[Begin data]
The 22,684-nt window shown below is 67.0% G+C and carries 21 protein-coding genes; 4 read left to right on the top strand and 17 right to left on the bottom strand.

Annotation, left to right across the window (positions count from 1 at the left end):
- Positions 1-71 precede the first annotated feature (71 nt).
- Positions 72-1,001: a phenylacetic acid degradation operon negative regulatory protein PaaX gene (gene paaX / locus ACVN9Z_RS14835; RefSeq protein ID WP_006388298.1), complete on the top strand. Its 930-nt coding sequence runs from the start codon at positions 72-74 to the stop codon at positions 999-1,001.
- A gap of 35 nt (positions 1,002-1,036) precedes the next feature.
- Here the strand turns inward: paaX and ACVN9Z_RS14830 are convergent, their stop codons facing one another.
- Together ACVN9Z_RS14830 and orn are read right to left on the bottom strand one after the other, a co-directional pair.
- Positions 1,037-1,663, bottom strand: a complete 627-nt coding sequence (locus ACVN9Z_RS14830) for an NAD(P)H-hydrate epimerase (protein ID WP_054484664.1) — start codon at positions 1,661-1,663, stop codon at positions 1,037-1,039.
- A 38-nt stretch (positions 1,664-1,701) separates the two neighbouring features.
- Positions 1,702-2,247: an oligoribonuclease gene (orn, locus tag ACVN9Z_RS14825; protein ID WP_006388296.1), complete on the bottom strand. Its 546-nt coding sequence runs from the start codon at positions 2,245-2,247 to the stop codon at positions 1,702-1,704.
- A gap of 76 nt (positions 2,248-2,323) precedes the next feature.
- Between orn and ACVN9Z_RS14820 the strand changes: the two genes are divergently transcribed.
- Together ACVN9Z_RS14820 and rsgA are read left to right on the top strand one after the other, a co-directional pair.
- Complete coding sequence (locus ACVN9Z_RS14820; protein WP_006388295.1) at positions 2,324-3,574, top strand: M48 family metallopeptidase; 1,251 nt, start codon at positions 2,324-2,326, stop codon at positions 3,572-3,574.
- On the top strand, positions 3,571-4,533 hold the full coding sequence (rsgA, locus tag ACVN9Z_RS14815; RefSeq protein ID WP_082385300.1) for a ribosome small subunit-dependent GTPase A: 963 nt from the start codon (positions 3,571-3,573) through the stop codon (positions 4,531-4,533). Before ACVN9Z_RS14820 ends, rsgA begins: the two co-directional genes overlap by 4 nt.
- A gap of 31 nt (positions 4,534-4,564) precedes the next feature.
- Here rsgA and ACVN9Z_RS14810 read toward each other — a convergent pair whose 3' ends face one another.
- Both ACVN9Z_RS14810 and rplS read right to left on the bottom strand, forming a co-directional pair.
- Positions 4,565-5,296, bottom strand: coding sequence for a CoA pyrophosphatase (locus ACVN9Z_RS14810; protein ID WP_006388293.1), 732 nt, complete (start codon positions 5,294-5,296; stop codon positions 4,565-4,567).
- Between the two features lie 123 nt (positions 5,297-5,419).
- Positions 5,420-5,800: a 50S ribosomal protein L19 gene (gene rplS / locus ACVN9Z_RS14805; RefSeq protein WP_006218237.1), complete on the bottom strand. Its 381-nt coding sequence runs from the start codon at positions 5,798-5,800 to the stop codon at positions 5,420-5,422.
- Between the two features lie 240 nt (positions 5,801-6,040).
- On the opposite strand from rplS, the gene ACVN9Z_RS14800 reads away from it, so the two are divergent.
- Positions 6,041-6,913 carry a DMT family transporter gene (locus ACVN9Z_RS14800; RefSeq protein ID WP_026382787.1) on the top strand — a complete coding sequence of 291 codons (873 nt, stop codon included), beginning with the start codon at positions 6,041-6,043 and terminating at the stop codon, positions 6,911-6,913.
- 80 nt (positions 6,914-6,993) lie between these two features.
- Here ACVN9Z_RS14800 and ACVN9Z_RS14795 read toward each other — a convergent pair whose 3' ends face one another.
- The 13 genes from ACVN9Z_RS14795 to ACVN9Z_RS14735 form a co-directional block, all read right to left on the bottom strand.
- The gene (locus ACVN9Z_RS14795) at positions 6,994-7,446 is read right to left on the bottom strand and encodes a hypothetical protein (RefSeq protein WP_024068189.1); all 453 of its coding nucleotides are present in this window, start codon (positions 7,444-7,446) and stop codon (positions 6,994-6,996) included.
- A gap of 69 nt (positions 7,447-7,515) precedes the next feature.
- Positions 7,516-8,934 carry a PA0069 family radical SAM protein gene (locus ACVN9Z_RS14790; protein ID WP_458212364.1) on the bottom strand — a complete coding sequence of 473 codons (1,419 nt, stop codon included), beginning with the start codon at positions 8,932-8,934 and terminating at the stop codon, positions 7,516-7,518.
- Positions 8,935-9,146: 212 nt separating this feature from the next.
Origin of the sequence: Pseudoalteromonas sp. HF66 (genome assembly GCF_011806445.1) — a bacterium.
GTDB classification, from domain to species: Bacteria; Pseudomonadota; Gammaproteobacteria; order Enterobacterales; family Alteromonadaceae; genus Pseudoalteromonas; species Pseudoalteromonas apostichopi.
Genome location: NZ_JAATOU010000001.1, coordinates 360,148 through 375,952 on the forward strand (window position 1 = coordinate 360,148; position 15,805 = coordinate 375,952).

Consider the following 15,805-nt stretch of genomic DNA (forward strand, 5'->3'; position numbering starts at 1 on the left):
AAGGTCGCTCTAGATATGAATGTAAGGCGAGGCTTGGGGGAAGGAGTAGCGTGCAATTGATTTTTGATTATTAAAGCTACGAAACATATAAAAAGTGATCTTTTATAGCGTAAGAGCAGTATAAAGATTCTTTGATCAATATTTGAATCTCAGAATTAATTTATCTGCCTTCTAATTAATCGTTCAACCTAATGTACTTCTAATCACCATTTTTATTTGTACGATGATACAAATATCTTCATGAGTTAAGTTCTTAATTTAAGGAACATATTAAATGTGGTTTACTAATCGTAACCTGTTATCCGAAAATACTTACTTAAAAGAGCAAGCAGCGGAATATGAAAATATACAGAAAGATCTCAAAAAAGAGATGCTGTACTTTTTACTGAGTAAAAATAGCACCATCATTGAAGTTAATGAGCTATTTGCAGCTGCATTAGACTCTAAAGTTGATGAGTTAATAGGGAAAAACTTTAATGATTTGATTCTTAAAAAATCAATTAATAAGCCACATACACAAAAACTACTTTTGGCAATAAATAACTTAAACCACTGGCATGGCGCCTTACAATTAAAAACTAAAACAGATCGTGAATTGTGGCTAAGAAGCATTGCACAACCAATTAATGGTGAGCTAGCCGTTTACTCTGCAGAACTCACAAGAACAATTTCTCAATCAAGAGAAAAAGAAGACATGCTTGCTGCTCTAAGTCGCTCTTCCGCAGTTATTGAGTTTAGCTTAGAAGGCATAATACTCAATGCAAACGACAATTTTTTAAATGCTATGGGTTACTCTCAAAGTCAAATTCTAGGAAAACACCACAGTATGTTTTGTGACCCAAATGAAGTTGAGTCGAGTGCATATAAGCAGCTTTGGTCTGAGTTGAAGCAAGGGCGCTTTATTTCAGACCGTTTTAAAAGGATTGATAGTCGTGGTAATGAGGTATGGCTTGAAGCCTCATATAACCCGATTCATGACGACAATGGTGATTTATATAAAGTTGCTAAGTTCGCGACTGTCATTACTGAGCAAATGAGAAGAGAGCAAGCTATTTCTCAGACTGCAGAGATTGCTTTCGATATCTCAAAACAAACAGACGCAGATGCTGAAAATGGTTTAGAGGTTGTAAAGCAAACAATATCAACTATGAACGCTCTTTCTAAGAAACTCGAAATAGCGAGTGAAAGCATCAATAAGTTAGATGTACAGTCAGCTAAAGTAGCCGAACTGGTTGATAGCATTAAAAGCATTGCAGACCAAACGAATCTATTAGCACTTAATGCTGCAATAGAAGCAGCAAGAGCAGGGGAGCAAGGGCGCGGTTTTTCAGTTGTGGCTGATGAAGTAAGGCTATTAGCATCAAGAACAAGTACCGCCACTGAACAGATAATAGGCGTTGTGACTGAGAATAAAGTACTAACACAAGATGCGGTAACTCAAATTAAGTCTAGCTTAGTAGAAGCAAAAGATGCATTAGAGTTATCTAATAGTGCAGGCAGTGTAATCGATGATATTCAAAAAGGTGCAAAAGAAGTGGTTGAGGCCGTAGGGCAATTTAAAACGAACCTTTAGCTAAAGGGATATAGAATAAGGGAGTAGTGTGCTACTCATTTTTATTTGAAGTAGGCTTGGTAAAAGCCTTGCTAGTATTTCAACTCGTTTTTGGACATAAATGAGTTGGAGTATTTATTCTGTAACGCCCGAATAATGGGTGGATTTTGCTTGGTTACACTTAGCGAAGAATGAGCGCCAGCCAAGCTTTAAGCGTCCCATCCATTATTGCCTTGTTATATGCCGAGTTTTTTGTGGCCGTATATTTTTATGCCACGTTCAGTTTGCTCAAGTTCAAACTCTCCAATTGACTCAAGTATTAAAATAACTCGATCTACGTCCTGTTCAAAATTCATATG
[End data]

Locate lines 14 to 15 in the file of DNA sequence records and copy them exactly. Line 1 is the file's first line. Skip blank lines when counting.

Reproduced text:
- Complete coding sequence (locus ACVN9Z_RS14820; protein WP_006388295.1) at positions 2,324-3,574, top strand: M48 family metallopeptidase; 1,251 nt, start codon at positions 2,324-2,326, stop codon at positions 3,572-3,574.
- On the top strand, positions 3,571-4,533 hold the full coding sequence (rsgA, locus tag ACVN9Z_RS14815; RefSeq protein ID WP_082385300.1) for a ribosome small subunit-dependent GTPase A: 963 nt from the start codon (positions 3,571-3,573) through the stop codon (positions 4,531-4,533). Before ACVN9Z_RS14820 ends, rsgA begins: the two co-directional genes overlap by 4 nt.